The Alan Killigrew years

1958 - The journey with Alan Killigrew continues.

By Allan Grant.

The 1957 season was over and the Saints had finished the season 9th on the ladder.

Brian Gleeson polled votes from the umpires in ten rounds and won the Brownlow medal, Bill Young again kicked 56 goals and finished second in the goal kicking and Harold Davies polled 14 votes in the Brownlow in a stellar year. St Kilda Under 19s coached by Saints legend Bob Wilkie won the premiership and was seen as the training ground for future stars. The Saints were on the march and season 1958 was seen as the Saints year to move into the final four.

Alan Killigrew had worked his magic and the Saints faithful downtrodden for so many years were alive again. This was to be our year!!

At the beginning of 1958 I was 8 yrs old and my faith in a Saints resurgence could not be shaken. At the St Kilda Town Hall at the 1957 end of season gala I had sat on Alan Killigrew’s knee and he signed my autograph book “To the next Bill Young”. I was over the moon and to top it off I had met Bill Young several times. He knew me by sight so was happy to sign my book next to Killa’s unfortunately less than prophetic lines. Neil Roberts my other hero also knew me after a meeting engineered by my great neighbour and Saints stalwart Len Stephenson for reasons I will explain later. Brian Gleeson my nearly all time hero had held my hand as he led the side out in the ‘57 night series so this little boys life was just about the best when it came to the Saints- my relationship with the Nuns (or should I say one particular Nun) at St Colemans Balaclava was by no means idyllic however, but, that’s another story.

During 1957 I had managed to contract measles so in round 2 of 1957 I was confined to the house and unable to join my parents at the Western oval for the clash with the Dogs. I wasn’t a great fan of Charlie Sutton who seemed at most times to deal with Saints players with brutal intent. This day was to be no exception and as the Radio commentator (probably Norman Banks)explained with some excitement, “Charlie Sutton has struck Neil Roberts and broken his nose”. I was at home being looked after by my Grand Pa, Col (Kelly) Mansell who although he was a professed Footscray supporter somehow always seemed to happily join in any rare Saints festivities, perhaps he was just partial to the convivial ale or two. My parents had just purchased this lovely AWA radiogram with the glass front for the tuner and the space on top for playing their 78 records. Once Charlie Sutton smashed Neil’s nose I proceeded to even up and with a glorious straight right managed to smash the glass at the front of the radiogram. Protected somehow by my Pa on my parents arrival home, I was then taken to the Saints rooms at the next training night by Len Stephenson to meet Neil Roberts and be introduced as the boy who stood up for him punching Charlie Sutton square on the radiogram. I had never been a bigger celebrity- and the Saints were on the march in 1958, and I felt I was a great integral part of it. I was the club mascot, or one of them anyway and I felt almost as important as the players. If my confidence in winning a flag was any guide we were home and hosed.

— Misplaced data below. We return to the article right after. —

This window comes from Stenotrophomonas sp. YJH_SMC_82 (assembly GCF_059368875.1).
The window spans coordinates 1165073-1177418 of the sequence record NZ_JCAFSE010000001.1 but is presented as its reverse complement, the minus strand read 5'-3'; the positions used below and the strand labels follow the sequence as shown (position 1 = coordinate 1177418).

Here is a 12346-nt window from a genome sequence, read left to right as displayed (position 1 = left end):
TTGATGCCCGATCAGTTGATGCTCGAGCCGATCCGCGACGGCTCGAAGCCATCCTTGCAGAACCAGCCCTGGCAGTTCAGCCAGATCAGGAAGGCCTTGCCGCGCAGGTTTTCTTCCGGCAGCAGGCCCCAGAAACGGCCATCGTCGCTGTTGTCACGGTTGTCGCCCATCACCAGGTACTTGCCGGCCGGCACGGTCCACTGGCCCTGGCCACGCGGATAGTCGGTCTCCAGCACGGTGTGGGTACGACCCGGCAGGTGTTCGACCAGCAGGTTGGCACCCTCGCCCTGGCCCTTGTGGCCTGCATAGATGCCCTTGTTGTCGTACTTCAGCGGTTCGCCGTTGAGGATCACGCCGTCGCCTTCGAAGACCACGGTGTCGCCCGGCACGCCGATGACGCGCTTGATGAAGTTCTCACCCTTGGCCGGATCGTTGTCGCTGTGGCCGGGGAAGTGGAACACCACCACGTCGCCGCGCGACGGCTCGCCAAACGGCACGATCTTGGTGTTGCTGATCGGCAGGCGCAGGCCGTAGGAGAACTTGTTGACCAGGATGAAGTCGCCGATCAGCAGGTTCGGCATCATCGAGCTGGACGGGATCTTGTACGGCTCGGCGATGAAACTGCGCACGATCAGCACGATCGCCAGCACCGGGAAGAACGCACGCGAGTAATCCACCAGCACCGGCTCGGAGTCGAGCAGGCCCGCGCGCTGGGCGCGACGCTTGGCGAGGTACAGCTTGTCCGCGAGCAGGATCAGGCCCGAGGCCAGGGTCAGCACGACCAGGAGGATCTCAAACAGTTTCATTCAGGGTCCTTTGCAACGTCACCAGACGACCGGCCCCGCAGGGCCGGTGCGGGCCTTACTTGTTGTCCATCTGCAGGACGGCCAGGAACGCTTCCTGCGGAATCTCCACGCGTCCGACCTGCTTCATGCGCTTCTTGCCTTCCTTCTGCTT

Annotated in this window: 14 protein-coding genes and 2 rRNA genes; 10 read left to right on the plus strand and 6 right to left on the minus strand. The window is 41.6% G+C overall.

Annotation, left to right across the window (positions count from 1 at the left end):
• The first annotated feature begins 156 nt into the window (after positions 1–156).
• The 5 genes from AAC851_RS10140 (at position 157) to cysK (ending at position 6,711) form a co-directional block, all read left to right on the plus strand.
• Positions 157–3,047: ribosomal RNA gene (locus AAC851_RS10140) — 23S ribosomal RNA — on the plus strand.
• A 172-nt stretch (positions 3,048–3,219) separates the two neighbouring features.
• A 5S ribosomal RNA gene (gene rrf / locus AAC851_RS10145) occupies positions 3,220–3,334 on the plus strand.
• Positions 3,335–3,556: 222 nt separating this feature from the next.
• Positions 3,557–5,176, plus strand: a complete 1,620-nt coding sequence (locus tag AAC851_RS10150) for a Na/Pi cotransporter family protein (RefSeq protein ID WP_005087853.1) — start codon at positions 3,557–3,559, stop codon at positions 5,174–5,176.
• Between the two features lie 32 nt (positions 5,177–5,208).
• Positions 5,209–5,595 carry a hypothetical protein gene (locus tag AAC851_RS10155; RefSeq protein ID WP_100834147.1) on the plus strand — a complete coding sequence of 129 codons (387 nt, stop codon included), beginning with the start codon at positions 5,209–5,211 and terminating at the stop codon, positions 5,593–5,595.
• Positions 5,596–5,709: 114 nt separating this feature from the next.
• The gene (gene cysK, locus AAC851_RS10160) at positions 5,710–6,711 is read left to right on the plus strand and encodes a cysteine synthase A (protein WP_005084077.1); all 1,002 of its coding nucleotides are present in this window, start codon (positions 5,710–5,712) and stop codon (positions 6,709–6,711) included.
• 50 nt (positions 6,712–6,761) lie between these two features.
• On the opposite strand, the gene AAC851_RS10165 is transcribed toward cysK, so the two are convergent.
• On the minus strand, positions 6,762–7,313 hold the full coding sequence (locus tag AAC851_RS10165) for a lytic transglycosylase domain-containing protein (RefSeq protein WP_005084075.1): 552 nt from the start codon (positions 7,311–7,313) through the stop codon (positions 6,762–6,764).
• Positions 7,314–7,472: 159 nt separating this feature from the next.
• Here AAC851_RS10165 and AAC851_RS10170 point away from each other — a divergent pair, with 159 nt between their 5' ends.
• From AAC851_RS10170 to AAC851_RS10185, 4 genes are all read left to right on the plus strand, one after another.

As is the case in all years players come and go, so from 1957 the Saints had said farewell to a number of players and welcomed a few recruits.
The complete list was as follows .

Alan Killigrew Coach

1. John Coffey
2. Brian (Muncher) Molony
3. Robert Kupsch
4. Geoff Feehan. From Number 37 in 1957. Geoff took over number 4 from Ken (Chesty) Mulhall who retired at the end of 1957. Chesty played 134 games with the Saints over 12 seasons and was Vice Captain in his final year. A great servant of the club, Chesty was extremely popular with supporters who valued his endeavour and accountability.